With Congress and the government still haggling over how to extend telehealth coverage beyond the coronavirus pandemic, a group of Senators is pushing for additional flexibilities for home health care providers.
In a letter to the heads of the Health and Human Services Department and the Centers for Medicare & Medicaid Services, five Democratic Senators are calling for better reimbursements for connected health services delivered by home health care providers, as well as efforts to improve accessibility for patients who qualify for home health care.
CMS “has been generous in the telehealth waivers granted to many Medicare providers (during the coronavirus pandemic), but efforts have fallen short in regards to home health,” the letter reads. “Under current law, CMS allows HHAs to provide telehealth to those under their care, but they will not reimburse HHAs for those services as ‘virtual visits.’ Allowing Medicare payments to HHAs for telehealth services would increase vital access to these services and provide a way to reduce risk of transmission of the Covid-19 virus while helping to reduce the need for hospitalizations and PPE.”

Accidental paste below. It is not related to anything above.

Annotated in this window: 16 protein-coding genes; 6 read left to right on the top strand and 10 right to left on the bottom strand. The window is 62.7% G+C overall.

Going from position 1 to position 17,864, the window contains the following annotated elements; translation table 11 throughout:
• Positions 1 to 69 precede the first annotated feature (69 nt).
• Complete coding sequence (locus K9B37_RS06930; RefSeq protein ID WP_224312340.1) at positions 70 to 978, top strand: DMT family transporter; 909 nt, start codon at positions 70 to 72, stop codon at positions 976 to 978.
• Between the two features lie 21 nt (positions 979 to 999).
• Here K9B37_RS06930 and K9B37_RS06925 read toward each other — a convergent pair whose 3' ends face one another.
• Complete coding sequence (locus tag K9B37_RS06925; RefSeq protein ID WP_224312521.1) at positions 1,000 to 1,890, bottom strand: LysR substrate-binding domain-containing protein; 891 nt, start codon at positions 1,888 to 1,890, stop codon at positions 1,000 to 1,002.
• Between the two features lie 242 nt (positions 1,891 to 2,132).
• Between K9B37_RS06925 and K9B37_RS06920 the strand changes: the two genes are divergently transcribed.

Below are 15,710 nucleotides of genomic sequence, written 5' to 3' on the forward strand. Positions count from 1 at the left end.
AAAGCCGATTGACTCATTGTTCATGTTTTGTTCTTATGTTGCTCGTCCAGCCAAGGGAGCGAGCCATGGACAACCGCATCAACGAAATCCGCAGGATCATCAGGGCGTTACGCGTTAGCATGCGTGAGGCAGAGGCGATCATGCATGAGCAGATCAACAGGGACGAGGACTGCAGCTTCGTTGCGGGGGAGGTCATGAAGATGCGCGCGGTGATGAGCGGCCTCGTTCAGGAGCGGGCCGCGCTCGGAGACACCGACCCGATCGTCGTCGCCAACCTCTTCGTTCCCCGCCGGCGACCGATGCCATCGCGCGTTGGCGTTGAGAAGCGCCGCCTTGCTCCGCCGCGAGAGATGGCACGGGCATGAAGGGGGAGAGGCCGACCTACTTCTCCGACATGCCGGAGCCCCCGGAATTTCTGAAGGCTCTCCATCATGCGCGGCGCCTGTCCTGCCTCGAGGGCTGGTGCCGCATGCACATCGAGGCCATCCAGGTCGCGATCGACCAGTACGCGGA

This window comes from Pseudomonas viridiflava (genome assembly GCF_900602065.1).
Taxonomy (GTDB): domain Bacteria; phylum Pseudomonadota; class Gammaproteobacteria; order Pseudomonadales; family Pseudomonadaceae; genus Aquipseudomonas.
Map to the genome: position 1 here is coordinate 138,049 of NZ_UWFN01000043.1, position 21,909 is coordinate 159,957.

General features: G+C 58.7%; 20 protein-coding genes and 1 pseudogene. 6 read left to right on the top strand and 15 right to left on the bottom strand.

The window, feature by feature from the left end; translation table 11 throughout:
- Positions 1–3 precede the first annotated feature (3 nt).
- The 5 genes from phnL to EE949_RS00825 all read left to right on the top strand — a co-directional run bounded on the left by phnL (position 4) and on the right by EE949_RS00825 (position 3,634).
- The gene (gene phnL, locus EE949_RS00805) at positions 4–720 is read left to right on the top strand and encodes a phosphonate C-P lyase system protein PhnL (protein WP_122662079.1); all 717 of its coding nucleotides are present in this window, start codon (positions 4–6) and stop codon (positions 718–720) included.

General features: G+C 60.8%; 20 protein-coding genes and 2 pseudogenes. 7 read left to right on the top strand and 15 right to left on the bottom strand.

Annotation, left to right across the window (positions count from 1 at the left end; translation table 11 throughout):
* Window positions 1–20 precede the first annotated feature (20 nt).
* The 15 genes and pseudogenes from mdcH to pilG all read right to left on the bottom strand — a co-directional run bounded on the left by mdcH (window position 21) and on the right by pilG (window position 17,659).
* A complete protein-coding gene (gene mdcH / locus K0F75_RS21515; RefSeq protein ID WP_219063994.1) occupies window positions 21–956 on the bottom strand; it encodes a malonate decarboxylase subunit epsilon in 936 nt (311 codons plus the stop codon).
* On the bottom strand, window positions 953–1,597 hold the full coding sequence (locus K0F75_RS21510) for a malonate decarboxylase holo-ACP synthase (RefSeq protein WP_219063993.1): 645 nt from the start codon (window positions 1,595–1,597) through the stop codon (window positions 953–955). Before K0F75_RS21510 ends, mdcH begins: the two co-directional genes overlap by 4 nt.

“Telehealth is already a tool employed by HHAs, who can use telehealth for evaluation and assessment of a patient’s condition, teaching and training of self care and rehabilitative activities, social work and behavioral health interventions, direct therapy services, medication management, and more,” the letter continues.
The letter, signed by Senators Kirsten Gillibrand (D-NY), Bob Casey (D-PA), Tina Smith (D-MN), Elizabeth Warren (D-MA) and Richard Blumenthal (D-CT), highlights a long-standing issue that has angered home health care providers: they can use telehealth, but they either won’t get paid for those services or they still have to provide in-person care that telehealth could replace or augment.
The problem has been exacerbated by the COVID-19 crisis, during which CMS has relaxed the rules for Medicare coverage of telehealth services in many areas, but did very little for home health care. The agency has unveiled a proposed rule to permanently expand some coverage, but it doesn’t address the reimbursement issue.
In their letter, the Senators noted that certain services offered by home health care providers – including care for wounds, surgical sites and catheters and start-of-care admissions – should always be done in person, but the payment model should be revised to give providers more opportunities to use telehealth when appropriate.